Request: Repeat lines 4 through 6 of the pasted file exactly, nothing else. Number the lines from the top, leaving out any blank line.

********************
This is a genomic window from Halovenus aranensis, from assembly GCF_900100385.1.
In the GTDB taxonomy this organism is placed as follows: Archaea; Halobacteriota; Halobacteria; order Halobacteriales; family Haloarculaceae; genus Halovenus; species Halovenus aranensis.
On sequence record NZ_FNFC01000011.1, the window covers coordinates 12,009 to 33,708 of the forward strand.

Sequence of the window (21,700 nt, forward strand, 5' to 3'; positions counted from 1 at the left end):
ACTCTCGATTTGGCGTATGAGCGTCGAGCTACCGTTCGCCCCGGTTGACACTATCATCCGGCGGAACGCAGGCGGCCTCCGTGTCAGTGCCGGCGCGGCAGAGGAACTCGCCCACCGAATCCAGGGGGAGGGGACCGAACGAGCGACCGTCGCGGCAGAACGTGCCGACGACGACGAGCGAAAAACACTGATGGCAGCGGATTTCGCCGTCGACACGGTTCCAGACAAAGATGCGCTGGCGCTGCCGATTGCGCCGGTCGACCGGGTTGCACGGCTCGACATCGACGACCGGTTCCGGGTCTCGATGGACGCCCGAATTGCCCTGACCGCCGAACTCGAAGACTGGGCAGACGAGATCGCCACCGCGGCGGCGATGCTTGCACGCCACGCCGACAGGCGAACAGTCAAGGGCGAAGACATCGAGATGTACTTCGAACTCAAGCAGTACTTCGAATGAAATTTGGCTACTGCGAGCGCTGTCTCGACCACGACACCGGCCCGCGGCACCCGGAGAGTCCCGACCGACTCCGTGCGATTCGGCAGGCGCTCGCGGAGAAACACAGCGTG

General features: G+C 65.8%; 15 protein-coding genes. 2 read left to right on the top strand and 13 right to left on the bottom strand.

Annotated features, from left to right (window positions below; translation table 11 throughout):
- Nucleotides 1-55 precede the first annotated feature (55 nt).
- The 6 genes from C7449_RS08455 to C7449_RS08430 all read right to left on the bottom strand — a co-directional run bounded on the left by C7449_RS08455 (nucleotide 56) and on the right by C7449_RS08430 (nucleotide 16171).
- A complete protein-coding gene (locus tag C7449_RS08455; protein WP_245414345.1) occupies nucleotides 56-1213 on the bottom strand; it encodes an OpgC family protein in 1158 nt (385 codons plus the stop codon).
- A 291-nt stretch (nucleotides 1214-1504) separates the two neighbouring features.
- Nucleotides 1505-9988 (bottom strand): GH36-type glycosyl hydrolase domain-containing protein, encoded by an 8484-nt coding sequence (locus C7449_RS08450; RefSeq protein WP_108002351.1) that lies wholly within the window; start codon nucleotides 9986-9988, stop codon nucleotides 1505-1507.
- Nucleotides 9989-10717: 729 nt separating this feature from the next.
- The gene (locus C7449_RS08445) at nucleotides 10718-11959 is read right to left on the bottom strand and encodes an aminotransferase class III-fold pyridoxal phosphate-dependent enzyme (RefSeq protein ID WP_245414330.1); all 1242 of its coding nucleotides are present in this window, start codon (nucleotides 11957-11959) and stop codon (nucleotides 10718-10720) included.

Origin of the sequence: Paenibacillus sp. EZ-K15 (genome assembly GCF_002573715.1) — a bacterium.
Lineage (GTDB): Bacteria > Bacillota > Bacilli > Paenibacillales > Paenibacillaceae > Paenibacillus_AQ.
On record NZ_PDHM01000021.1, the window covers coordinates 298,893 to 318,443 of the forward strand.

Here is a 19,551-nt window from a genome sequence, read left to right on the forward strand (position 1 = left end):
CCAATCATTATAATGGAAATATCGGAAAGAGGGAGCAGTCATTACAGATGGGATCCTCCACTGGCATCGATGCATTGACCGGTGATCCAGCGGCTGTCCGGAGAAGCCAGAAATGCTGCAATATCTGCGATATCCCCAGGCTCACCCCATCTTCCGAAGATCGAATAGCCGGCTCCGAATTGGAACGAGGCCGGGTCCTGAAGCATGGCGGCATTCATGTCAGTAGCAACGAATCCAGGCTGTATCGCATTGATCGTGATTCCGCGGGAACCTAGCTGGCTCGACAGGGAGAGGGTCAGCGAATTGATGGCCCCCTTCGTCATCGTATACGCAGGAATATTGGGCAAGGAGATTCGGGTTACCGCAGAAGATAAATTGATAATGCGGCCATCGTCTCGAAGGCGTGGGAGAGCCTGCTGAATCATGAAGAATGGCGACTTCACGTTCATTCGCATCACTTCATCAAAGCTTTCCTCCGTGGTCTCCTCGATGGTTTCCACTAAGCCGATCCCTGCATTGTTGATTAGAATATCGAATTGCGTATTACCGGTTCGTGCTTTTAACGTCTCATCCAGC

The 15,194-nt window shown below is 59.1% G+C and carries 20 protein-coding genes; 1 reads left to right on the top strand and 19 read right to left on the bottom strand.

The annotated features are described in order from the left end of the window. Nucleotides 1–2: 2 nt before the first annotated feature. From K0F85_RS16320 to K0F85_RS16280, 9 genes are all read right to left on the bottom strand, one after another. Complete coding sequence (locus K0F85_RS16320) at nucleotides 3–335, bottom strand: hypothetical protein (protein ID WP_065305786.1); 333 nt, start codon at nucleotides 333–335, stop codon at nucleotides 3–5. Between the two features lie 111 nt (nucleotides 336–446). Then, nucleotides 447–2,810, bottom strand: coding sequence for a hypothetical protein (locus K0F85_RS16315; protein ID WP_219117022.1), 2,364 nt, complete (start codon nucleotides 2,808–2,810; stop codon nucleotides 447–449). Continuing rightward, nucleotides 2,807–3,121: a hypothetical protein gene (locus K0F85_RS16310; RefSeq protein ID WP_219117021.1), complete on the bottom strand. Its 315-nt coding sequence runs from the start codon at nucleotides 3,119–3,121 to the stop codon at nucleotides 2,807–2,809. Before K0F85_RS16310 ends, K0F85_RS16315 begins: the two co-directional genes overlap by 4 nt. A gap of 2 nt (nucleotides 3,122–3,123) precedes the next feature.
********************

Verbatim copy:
Sequence of the window (21,700 nt, forward strand, 5' to 3'; positions counted from 1 at the left end):
ACTCTCGATTTGGCGTATGAGCGTCGAGCTACCGTTCGCCCCGGTTGACACTATCATCCGGCGGAACGCAGGCGGCCTCCGTGTCAGTGCCGGCGCGGCAGAGGAACTCGCCCACCGAATCCAGGGGGAGGGGACCGAACGAGCGACCGTCGCGGCAGAACGTGCCGACGACGACGAGCGAAAAACACTGATGGCAGCGGATTTCGCCGTCGACACGGTTCCAGACAAAGATGCGCTGGCGCTGCCGATTGCGCCGGTCGACCGGGTTGCACGGCTCGACATCGACGACCGGTTCCGGGTCTCGATGGACGCCCGAATTGCCCTGACCGCCGAACTCGAAGACTGGGCAGACGAGATCGCCACCGCGGCGGCGATGCTTGCACGCCACGCCGACAGGCGAACAGTCAAGGGCGAAGACATCGAGATGTACTTCGAACTCAAGCAGTACTTCGAATGAAATTTGGCTACTGCGAGCGCTGTCTCGACCACGACACCGGCCCGCGGCACCCGGAGAGTCCCGACCGACTCCGTGCGATTCGGCAGGCGCTCGCGGAGAAACACAGCGTG

General features: G+C 65.8%; 15 protein-coding genes. 2 read left to right on the top strand and 13 right to left on the bottom strand.